Ash Common Circular Walk

Walk Details

Distance: 8km

Terrain: Combination of Tarmac roads, rough lanes and fields. Long trousers are essential to combat the stinging nettles!

Walk Guide: we followed this circular walk guide.

A promising 5 mile walk on the foothills of the Brendon Hills which begins at Ash Common, a pretty section of common land. The route started off on country roads then branched off into much rougher and steeper lanes then through fields and bridle ways.

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The walk started to decline about halfway round, when we had to walk through a field with three ponies in it who were all blinkered. I am not usually frightened by horses, but these seemed quite skittish and unpredictable and followed us right across the field at speed, not helped by a duck deciding this was the best moment to suddenly ascend into flight.

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So, it was with some relief that we went through a section of woodland and left the horses behind. However, the footpath which led back to the farm was severely overgrown with stinging nettles, and although we soldiered most of the way through, we were unable to make the last section where the nettles were at least knee high, so were forced to turn round with our battle scarred legs.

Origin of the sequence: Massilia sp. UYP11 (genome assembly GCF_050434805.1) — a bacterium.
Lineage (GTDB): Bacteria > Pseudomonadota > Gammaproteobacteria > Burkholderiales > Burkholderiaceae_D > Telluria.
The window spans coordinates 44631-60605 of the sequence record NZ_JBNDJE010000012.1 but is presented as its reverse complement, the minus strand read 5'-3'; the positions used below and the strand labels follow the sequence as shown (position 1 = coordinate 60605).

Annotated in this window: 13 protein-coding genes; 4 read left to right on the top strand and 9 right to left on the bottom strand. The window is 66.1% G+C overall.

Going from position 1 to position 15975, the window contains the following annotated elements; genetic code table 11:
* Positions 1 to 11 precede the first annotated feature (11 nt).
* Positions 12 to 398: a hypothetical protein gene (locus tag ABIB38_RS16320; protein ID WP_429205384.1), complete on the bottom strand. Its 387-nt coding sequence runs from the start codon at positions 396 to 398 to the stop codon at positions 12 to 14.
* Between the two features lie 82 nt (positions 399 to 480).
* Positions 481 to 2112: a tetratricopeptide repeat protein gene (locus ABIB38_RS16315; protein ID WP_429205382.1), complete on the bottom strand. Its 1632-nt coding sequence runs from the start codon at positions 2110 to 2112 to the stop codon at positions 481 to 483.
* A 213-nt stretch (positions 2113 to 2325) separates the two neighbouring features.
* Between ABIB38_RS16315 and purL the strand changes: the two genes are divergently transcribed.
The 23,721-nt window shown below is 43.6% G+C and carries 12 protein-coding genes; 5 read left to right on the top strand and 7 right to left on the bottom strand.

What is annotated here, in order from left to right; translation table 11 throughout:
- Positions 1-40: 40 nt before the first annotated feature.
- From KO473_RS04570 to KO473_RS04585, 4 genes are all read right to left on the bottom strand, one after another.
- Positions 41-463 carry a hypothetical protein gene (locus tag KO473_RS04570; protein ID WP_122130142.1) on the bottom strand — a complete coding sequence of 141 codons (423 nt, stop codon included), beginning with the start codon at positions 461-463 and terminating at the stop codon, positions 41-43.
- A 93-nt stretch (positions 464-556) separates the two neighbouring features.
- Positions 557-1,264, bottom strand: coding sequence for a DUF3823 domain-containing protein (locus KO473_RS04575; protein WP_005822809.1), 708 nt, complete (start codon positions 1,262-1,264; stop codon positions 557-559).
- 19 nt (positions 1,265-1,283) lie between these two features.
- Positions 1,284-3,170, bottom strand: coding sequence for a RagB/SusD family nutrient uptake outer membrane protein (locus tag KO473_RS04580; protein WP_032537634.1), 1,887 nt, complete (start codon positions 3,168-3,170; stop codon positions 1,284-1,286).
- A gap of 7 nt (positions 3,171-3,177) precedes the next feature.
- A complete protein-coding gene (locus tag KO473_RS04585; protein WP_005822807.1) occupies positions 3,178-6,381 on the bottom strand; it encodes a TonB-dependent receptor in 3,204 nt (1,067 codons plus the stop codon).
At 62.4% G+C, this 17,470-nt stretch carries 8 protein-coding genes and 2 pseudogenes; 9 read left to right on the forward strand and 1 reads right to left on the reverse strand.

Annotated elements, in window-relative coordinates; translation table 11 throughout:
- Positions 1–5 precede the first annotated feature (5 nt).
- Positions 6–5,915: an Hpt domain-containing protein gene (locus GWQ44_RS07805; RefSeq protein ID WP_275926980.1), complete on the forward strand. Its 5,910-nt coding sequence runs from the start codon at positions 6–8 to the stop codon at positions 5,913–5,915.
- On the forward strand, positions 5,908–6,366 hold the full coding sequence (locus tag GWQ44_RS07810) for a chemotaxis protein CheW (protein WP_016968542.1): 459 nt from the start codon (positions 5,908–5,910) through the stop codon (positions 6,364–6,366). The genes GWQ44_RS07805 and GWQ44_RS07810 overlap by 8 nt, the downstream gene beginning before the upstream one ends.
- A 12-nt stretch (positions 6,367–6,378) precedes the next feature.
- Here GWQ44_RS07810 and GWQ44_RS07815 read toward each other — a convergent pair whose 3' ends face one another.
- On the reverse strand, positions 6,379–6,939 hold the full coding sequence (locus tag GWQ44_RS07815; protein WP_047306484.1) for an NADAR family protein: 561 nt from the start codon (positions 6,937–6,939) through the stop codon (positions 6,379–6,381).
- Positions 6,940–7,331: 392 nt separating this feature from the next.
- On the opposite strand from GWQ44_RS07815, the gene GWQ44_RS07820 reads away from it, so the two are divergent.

Unwilling to head back through the horse field, we walked along what was initially marked a public bridleway before being told we were trespassing by the landowner in a field which actually contained some llamas. I think we were, albeit unintentionally, although my profuse apologies seemed to fall on deaf ears.

Soon back on another bridleway, although not the one we were looking for, we made it through to the village of Ash Priors, and a short walk back to the car.

And just in case our walk wasn’t bad enough, I found a tick in my sock when I got home! So, lesson learned – long trousers, insect repellent and an OS map next time I venture out!!

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One thought on “Ash Common Circular Walk

  1. beatingthebounds says:

    The photos look idyllic, but it sounds like it was actually hard work. There comes a point in the summer when nettles can become a real menace, and I think exercising caution around horses and angry land-owners is always sensible.

    Like

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